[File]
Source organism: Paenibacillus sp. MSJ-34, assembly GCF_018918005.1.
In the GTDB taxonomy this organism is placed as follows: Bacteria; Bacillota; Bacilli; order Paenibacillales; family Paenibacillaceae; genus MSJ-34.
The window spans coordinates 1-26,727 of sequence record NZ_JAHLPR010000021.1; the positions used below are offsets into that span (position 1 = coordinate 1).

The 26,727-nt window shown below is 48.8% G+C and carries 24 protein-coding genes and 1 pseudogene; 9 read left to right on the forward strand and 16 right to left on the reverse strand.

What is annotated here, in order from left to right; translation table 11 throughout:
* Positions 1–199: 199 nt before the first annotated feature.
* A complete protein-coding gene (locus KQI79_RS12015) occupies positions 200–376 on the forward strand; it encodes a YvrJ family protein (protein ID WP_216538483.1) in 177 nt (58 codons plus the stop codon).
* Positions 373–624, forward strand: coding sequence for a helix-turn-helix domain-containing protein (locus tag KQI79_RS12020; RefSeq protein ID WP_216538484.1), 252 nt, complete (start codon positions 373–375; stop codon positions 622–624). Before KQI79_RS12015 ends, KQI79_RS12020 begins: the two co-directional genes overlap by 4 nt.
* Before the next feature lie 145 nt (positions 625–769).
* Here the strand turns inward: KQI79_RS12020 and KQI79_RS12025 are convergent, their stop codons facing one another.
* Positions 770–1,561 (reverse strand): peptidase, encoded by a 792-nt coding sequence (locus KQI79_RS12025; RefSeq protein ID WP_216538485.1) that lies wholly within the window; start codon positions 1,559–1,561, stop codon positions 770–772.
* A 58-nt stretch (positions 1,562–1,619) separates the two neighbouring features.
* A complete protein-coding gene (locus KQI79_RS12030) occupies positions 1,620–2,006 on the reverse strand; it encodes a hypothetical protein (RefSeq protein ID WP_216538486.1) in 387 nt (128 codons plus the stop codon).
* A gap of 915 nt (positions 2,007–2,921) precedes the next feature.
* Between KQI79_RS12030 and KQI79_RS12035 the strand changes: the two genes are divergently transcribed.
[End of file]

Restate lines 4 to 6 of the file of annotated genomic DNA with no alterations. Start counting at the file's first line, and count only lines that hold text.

The 26,727-nt window shown below is 48.8% G+C and carries 24 protein-coding genes and 1 pseudogene; 9 read left to right on the forward strand and 16 right to left on the reverse strand.

What is annotated here, in order from left to right; translation table 11 throughout:
* Positions 1–199: 199 nt before the first annotated feature.